• Contributors GC conceived and supervised the work. LCW, AG, AK-K, SB, DS, CD, LN, SC, MM, IC, GM, AJG, MC, FM, DG, AP, FC, NL, AC, BG, SB and AS collected the data. MG performed the statistical analysis, GC and AA wrote the first draft of the manuscript. EB edited the final version of the manuscript.

    • Funding The authors have not declared a specific grant for this research from any funding agency in the public, commercial or not-for-profit sectors.

    • Competing interests None declared.

    • Provenance and peer review Not commissioned; externally peer reviewed.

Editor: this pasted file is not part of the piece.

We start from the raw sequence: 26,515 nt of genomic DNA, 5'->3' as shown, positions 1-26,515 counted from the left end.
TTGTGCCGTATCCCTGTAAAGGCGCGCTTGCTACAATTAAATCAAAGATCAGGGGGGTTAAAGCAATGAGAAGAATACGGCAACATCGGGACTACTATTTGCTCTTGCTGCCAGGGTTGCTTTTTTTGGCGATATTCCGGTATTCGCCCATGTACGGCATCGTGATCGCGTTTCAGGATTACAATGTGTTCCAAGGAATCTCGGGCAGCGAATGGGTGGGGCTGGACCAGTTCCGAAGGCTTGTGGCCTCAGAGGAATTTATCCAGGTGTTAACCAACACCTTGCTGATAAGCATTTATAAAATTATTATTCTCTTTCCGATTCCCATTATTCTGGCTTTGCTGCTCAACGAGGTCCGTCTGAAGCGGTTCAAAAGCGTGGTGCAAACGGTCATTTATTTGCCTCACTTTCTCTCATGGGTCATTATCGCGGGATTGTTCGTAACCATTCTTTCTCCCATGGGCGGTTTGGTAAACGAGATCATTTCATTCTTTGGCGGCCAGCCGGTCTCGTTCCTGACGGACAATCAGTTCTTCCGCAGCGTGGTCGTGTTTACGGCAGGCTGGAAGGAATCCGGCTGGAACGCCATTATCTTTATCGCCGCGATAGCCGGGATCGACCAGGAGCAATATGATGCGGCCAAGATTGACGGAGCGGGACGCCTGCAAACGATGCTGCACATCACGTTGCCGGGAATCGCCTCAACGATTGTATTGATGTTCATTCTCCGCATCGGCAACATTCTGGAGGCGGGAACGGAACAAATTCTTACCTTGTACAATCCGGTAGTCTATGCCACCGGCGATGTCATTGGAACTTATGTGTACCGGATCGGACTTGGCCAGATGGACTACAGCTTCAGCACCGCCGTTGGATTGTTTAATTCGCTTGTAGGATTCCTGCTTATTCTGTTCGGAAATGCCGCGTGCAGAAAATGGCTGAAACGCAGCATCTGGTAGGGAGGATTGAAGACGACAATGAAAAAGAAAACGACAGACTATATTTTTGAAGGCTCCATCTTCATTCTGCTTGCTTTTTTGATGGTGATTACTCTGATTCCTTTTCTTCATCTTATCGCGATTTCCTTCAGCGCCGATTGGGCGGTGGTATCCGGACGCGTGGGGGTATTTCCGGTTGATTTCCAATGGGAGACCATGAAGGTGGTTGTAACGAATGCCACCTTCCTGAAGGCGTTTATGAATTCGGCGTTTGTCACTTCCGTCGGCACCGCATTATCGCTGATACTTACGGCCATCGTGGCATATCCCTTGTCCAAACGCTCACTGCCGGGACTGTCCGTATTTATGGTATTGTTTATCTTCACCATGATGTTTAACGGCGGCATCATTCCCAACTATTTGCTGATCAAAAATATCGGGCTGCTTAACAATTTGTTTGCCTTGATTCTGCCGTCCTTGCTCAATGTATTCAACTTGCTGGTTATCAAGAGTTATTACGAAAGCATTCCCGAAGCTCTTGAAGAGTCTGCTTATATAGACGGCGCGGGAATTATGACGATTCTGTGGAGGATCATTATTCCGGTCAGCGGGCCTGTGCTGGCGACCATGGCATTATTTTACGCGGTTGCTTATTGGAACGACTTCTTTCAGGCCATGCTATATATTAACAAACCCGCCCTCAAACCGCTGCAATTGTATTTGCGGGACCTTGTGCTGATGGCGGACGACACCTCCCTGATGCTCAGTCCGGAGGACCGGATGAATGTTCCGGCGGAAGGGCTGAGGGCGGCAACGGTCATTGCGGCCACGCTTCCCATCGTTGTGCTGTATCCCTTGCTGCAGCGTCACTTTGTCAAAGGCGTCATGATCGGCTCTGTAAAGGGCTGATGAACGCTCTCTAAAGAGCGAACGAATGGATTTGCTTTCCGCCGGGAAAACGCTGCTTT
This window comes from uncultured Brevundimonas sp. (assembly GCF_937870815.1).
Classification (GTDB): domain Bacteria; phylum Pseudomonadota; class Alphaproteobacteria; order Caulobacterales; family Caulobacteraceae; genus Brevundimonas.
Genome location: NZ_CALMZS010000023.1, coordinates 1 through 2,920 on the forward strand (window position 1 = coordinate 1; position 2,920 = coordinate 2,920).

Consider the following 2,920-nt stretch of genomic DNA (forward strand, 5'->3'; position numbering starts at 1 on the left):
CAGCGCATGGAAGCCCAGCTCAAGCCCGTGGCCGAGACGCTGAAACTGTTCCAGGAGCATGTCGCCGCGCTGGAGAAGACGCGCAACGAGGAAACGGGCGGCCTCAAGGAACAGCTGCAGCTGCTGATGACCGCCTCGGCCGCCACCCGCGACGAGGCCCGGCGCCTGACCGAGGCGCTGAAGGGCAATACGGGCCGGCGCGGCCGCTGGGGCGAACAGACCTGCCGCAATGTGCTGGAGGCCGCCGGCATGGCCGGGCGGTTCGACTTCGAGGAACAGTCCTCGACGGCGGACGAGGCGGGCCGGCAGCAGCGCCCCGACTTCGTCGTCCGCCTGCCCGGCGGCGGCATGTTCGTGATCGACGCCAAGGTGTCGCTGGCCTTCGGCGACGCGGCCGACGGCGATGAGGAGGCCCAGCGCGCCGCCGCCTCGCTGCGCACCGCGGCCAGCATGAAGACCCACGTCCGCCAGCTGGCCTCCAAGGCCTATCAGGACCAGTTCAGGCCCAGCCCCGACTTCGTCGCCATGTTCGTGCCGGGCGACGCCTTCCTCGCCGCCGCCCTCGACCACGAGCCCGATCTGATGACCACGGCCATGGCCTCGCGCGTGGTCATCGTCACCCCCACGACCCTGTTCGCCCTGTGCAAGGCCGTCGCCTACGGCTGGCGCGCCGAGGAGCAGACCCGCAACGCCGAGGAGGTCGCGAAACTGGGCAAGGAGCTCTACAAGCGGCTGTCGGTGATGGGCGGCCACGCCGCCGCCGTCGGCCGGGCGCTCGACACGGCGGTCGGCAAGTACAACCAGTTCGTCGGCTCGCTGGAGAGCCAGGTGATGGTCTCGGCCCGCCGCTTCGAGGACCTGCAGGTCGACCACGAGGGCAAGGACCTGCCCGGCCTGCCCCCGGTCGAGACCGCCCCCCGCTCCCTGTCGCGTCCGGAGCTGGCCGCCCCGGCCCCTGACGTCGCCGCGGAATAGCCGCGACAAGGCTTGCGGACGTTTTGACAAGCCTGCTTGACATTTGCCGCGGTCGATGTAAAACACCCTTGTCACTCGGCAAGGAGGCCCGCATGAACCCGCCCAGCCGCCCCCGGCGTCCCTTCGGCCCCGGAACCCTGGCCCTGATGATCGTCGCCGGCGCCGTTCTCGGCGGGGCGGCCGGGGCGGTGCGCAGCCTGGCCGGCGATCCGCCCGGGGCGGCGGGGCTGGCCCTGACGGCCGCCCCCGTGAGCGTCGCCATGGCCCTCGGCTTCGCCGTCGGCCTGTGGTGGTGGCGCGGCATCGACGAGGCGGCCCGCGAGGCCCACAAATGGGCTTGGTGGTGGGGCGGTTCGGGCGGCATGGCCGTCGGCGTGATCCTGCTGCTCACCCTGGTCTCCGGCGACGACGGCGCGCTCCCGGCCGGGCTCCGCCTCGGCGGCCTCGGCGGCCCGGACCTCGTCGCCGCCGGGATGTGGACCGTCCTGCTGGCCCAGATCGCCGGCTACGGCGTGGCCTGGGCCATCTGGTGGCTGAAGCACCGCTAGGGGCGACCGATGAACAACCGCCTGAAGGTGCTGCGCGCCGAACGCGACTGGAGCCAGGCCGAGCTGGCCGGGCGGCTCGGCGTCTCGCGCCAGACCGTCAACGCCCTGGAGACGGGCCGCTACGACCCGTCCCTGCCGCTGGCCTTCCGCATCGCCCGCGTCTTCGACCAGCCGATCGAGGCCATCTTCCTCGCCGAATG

• Supplemental material This content has been supplied by the author(s). It has not been vetted by BMJ Publishing Group Limited (BMJ) and may not have been peer-reviewed. Any opinions or recommendations discussed are solely those of the author(s) and are not endorsed by BMJ. BMJ disclaims all liability and responsibility arising from any reliance placed on the content. Where the content includes any translated material, BMJ does not warrant the accuracy and reliability of the translations (including but not limited to local regulations, clinical guidelines, terminology, drug names and drug dosages), and is not responsible for any error and/or omissions arising from translation and adaptation or otherwise.